Your congregation represents people from all walks of life—all ages and stages of maturity. All flawed, yet all drawn together because they love Christ, and they love to be a part of the ministry.
What a unique creation from God!
Some of these people who come to your church need time to heal. Some have experienced what I call “toxic religion.” They have had former pastors who dominated and domineered them, who took advantage of them spiritually, and who told them it was a sin to attend another church. How tragic.
All Fearful, Welcome Here
These wounded people will often stumble into your church afraid.
- They’re fearful, first of all, that they will be found out by their friends from their old church—most of whom are now shunning them because they left.
- Second, they’re afraid of not knowing the “right” thing to do in their new church.
- Third, they may even be afraid of you.
So please, have a heart. Be extremely patient with them. These individuals don’t come in and hit the floor running, ready to serve. Let your church be a place of refuge where they can find sufficient grace to heal. Be faithful to pray for them.
Feeding and Leading
Some of your sheep long to be affirmed, and all of them desire to be nourished.
- So feed them well. I have discovered that frequent chiding and rebuking of the flock is not helpful. Help them stay balanced.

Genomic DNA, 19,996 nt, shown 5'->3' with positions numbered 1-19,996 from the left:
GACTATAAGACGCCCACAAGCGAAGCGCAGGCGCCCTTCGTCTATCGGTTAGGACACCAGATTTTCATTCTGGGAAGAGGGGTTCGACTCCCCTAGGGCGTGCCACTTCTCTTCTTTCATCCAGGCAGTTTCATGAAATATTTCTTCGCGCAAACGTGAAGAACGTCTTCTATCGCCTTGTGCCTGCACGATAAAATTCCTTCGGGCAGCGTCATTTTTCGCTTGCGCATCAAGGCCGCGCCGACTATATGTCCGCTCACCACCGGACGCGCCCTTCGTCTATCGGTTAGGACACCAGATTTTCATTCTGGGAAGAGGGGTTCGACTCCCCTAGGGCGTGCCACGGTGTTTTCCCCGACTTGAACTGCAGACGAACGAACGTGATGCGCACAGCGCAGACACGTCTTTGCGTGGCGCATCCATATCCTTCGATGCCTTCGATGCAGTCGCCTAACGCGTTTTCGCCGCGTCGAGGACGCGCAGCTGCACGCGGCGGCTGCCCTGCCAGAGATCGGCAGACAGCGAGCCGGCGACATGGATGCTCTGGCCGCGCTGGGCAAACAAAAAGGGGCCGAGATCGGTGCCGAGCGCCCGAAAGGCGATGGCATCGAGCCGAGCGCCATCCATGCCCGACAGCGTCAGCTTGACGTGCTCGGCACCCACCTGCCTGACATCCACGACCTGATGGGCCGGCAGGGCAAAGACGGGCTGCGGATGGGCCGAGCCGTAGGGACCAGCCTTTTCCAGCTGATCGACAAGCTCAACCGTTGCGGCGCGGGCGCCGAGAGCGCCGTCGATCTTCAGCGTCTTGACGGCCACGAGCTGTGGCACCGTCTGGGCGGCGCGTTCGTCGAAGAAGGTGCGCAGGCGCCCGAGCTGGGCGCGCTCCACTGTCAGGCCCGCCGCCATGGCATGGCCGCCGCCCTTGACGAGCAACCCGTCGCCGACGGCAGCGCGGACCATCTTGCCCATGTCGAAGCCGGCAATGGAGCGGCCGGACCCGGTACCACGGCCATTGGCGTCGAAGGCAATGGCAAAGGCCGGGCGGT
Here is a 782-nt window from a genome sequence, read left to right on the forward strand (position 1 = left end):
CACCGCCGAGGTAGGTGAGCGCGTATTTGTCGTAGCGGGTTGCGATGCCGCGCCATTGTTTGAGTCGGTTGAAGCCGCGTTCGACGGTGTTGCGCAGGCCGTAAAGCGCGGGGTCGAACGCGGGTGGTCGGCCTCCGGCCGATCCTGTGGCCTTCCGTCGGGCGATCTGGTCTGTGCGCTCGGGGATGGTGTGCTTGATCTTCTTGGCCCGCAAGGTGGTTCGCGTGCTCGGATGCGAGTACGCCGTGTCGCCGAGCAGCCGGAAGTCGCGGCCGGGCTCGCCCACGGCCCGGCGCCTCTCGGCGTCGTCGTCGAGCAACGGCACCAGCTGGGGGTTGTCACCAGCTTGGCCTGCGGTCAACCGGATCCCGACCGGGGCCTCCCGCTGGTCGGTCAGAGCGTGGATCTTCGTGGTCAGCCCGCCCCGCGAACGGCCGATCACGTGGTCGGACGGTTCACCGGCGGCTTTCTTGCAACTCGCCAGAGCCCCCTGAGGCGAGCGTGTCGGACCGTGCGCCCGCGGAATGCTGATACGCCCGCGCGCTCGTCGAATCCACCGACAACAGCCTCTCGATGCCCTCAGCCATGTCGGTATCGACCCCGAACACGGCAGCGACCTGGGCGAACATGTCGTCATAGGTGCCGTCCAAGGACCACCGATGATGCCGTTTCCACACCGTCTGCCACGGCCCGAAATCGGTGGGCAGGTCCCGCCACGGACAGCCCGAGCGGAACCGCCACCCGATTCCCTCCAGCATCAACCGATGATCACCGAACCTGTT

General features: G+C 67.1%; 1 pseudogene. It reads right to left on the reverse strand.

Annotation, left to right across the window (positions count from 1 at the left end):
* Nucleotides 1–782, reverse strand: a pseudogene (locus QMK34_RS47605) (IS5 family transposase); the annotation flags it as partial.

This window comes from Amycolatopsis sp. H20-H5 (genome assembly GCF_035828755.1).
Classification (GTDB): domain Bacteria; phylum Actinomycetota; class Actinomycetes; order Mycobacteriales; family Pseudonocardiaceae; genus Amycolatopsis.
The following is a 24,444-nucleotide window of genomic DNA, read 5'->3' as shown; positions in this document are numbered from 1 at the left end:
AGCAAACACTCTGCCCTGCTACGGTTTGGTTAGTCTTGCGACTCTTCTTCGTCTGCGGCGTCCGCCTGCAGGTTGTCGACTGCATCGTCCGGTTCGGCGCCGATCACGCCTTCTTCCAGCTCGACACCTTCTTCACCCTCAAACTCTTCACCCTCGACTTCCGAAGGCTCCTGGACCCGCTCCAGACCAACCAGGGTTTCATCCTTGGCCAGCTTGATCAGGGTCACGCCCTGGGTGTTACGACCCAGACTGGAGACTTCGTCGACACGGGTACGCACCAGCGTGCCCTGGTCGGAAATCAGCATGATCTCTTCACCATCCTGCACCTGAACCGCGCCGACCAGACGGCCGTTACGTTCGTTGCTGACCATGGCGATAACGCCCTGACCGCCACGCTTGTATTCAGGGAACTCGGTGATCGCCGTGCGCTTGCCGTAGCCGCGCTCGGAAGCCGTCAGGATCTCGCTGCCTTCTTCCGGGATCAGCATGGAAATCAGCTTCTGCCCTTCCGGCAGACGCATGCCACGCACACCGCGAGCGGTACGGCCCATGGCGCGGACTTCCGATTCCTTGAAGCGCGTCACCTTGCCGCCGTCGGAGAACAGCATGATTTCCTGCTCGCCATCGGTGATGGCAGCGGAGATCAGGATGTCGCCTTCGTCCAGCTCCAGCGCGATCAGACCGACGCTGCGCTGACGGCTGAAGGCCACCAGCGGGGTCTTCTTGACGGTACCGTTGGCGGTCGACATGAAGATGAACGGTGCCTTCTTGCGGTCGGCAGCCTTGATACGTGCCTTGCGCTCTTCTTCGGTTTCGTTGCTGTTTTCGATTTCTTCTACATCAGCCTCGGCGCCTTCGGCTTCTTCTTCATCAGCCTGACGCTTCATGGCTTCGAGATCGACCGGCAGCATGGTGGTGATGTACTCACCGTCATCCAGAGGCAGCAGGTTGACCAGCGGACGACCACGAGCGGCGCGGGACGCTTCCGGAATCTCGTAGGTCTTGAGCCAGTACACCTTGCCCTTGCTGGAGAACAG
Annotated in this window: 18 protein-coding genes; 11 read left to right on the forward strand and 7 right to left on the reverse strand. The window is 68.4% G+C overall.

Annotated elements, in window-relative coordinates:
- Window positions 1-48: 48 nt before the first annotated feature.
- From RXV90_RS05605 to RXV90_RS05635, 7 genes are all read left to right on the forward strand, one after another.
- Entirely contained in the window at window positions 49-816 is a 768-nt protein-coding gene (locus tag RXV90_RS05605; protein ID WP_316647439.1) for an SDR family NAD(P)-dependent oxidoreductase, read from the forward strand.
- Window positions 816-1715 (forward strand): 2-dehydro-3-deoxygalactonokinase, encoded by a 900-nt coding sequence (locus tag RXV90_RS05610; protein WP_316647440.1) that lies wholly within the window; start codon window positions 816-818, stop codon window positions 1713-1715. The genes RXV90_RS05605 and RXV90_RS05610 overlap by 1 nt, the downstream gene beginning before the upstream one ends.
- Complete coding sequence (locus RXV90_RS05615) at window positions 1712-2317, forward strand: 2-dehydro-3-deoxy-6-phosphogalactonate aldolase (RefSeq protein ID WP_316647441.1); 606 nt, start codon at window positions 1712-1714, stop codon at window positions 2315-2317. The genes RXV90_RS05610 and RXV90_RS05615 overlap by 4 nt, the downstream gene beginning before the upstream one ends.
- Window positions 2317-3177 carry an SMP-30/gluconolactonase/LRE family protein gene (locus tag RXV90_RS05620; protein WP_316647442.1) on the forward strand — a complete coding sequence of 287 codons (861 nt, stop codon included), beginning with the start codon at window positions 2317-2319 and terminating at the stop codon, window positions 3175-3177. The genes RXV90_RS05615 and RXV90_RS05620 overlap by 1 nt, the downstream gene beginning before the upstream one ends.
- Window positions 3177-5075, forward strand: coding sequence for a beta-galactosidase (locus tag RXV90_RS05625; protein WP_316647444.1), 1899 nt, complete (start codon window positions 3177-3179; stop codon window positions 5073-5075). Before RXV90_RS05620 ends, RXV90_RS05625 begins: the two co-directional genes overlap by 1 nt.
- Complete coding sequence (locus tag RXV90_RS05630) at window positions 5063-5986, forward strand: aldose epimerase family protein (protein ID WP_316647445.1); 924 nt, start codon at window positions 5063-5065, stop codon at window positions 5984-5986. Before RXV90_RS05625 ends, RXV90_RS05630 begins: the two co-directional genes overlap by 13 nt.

- Lead the sheep. In my New England pastorate I drove the sheep. That was a mistake. I learned that a pastor can’t really lead the sheep if he doesn’t love them. So learn from my mistakes.
When you need to do some kind of reproving—and that’s part of our job—do it privately and confidentially.
- Never embarrass a church member.
- I suggest you have your difficult meeting off-site, so that not even the staff will know the individual showed up to talk to you alone.
Faithfulness and Tenderness
All will appreciate your faithfulness and your tenderness. They like to know that when you’re touched by something, tears will come. Never apologize for your tears. The older I get, the more tears seem to be on the surface. Jesus wept . . . remember?
Model for them the role of a shepherd. You’re working with sheep; it’s a great analogy. And remember that you’re a sheep too. (It’s easy to forget that.) You’re not even the Chief Shepherd—that’s Jesus. He’s the Head of the church.
Let’s keep Him as Head.